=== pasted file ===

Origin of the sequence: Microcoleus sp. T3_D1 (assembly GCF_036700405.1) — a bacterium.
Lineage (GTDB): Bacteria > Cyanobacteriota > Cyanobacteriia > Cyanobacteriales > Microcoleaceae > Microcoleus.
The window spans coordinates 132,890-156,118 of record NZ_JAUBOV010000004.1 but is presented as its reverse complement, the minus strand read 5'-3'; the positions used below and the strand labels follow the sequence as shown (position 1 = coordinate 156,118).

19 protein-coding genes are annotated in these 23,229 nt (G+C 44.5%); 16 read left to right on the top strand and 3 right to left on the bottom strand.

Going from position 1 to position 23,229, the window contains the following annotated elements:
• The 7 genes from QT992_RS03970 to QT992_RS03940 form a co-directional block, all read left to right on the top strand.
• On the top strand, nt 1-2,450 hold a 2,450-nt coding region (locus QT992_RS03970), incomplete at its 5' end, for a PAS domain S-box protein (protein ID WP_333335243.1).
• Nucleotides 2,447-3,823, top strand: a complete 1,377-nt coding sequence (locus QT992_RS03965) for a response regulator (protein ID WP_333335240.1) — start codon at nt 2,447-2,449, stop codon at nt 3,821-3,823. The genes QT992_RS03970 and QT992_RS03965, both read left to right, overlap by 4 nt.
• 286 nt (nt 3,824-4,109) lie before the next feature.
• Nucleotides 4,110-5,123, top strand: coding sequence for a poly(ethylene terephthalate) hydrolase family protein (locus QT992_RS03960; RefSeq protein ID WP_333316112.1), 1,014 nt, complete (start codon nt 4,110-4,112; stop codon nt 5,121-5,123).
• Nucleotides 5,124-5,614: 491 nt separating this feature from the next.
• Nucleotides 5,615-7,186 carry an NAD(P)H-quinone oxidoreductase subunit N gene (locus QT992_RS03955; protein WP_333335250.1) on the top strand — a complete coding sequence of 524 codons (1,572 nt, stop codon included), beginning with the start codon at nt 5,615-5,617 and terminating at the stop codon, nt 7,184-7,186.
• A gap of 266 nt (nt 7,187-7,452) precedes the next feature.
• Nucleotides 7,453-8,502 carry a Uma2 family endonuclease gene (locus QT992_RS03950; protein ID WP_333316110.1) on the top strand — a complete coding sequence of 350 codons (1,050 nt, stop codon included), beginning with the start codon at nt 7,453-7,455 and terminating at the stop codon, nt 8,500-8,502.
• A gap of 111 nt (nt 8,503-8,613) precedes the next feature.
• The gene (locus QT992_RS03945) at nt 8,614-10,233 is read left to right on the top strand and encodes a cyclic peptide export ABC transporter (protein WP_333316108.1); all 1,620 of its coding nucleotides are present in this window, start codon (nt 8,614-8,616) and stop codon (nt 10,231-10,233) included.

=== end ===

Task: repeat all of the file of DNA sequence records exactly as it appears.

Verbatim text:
Origin of the sequence: Microcoleus sp. T3_D1 (assembly GCF_036700405.1) — a bacterium.
Lineage (GTDB): Bacteria > Cyanobacteriota > Cyanobacteriia > Cyanobacteriales > Microcoleaceae > Microcoleus.
The window spans coordinates 132,890-156,118 of record NZ_JAUBOV010000004.1 but is presented as its reverse complement, the minus strand read 5'-3'; the positions used below and the strand labels follow the sequence as shown (position 1 = coordinate 156,118).

19 protein-coding genes are annotated in these 23,229 nt (G+C 44.5%); 16 read left to right on the top strand and 3 right to left on the bottom strand.

Going from position 1 to position 23,229, the window contains the following annotated elements:
• The 7 genes from QT992_RS03970 to QT992_RS03940 form a co-directional block, all read left to right on the top strand.
• On the top strand, nt 1-2,450 hold a 2,450-nt coding region (locus QT992_RS03970), incomplete at its 5' end, for a PAS domain S-box protein (protein ID WP_333335243.1).
• Nucleotides 2,447-3,823, top strand: a complete 1,377-nt coding sequence (locus QT992_RS03965) for a response regulator (protein ID WP_333335240.1) — start codon at nt 2,447-2,449, stop codon at nt 3,821-3,823. The genes QT992_RS03970 and QT992_RS03965, both read left to right, overlap by 4 nt.
• 286 nt (nt 3,824-4,109) lie before the next feature.
• Nucleotides 4,110-5,123, top strand: coding sequence for a poly(ethylene terephthalate) hydrolase family protein (locus QT992_RS03960; RefSeq protein ID WP_333316112.1), 1,014 nt, complete (start codon nt 4,110-4,112; stop codon nt 5,121-5,123).
• Nucleotides 5,124-5,614: 491 nt separating this feature from the next.
• Nucleotides 5,615-7,186 carry an NAD(P)H-quinone oxidoreductase subunit N gene (locus QT992_RS03955; protein WP_333335250.1) on the top strand — a complete coding sequence of 524 codons (1,572 nt, stop codon included), beginning with the start codon at nt 5,615-5,617 and terminating at the stop codon, nt 7,184-7,186.
• A gap of 266 nt (nt 7,187-7,452) precedes the next feature.
• Nucleotides 7,453-8,502 carry a Uma2 family endonuclease gene (locus QT992_RS03950; protein ID WP_333316110.1) on the top strand — a complete coding sequence of 350 codons (1,050 nt, stop codon included), beginning with the start codon at nt 7,453-7,455 and terminating at the stop codon, nt 8,500-8,502.
• A gap of 111 nt (nt 8,503-8,613) precedes the next feature.
• The gene (locus QT992_RS03945) at nt 8,614-10,233 is read left to right on the top strand and encodes a cyclic peptide export ABC transporter (protein WP_333316108.1); all 1,620 of its coding nucleotides are present in this window, start codon (nt 8,614-8,616) and stop codon (nt 10,231-10,233) included.